Monday, 19 November 2007

Garden Writers' Guild Awards Lunch in London

Last week I was down in London for the annual Garden Writers' Guild Awards lunch at the Royal Lancaster Hotel by Hyde Park. It was a cold, sunny day to walk across the park; I had a late breakfast of crisp pain au chocolate sitting by a serene Serpentine watching coots, swans and Canada geese foraging in the calm water. Light glinted behind the fountains of the Italian garden and hoof marks in Rotten Row showed where horses had been exercised earlier in the morning.

At the hotel, the room was buzzing and it was hard to hear oneself talk! There were over 450 writers, broadcasters, editors, publishers and photographers and awards were given for books, magazine articles, photography and tv programmes - a bit like the Oscars, we were only allowed to know the shortlist at the lunch with the winner in each category being announced by Chris Beardshaw. As MC he gave a serious plea for everyone to encourage youngsters to get into gardening, relating stories from his own childhood. At the Gardeners' World table there was Monty Don, Carol Klein and Joe Swift; TV Broadcast of the Year was won by the BBC for 'Grow Your Own Veg', the award accepted by producer Juliet Glaves and Carol Klein. Andrew Lawson won Photographer of the Year about which I was delighted because I love his garden photographs - they are full of integrity and feeling.

There were so many there that I never managed to meet up with the people I was hoping to see, such as Sandy Felton who had also travelled down from the north and runs this website - On it there are books for sale, news on new products, designers, gardens to visit etc. and like me she also writes a garden blog.

Walking back across the park in the gloaming, with a golden light creating a halo behind the Albert Memorial, was made even more atmospheric by the exotic screeches of the resident parakeets flying between the trees! It was a world away from the wide, quiet spaces of Northumberland.

Monday, 12 November 2007

Pruning the vine

The greenhouse is looking beautifully tidy now that much of the foliage has been cut back; plants trained against the white wall have been pruned before their leaves dropped to save on clearing up work! It was a delightfully scented job, cutting the lemon verbena right back to its main stems, the balm of gilead to ground level (how I love its aromatic, antiseptic smelling leaves), reducing passion flower to its snaking vine, keeping the myrtles within bounds. Of the plants left unpruned, the pineapple sage is spared so that we can enjoy its vivid red flowers in deep winter - see blog photo from last winter.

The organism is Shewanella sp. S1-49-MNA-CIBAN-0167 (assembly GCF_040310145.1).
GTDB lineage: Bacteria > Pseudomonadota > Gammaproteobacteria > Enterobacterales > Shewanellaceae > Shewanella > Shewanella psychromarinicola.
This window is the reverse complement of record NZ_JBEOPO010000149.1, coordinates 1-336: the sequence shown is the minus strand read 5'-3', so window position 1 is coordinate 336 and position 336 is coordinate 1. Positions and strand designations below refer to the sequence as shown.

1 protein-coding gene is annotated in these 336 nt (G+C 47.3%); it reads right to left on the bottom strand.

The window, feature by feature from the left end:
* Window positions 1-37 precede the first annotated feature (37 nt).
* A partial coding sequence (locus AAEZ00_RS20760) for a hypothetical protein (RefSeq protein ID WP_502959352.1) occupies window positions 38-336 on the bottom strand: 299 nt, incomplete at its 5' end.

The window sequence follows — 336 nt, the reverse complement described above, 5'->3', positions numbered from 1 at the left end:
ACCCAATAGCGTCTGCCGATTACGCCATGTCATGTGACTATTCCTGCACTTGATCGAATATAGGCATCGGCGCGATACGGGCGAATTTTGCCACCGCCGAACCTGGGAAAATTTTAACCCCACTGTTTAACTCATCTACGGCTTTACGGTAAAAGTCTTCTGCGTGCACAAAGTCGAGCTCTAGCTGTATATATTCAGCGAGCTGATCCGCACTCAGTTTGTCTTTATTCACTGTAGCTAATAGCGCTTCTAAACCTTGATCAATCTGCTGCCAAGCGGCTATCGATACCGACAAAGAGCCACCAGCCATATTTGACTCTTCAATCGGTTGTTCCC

A major job each year is pruning the huge grapevine which runs all the length of the greenhouse. There are always so many grapes that I let a home winemaker take them away. There's a photo of them on this interesting and constantly updated blog by Di Overton - - along with others of the walled garden that she took this July. I usually do the pruning myself but this autumn I was helped by my Spanish friend Francisco who grew up on a vineyard near Valencia. It's wonderful to watch him confidently wielding the secateurs as he conducts a running commentary on what he is doing and the various Spanish words for different types of pruning cut, as many as Eskimo words for snow! There are 'cascales' the weaker, less promising side branches and 'munyones' the congested lumps of previous cuts - all ruthlessly pruned back to the main branches. The result is clean lines, regular spacing of the strongest spurs and a rather more vigorous pruning than I would have achieved.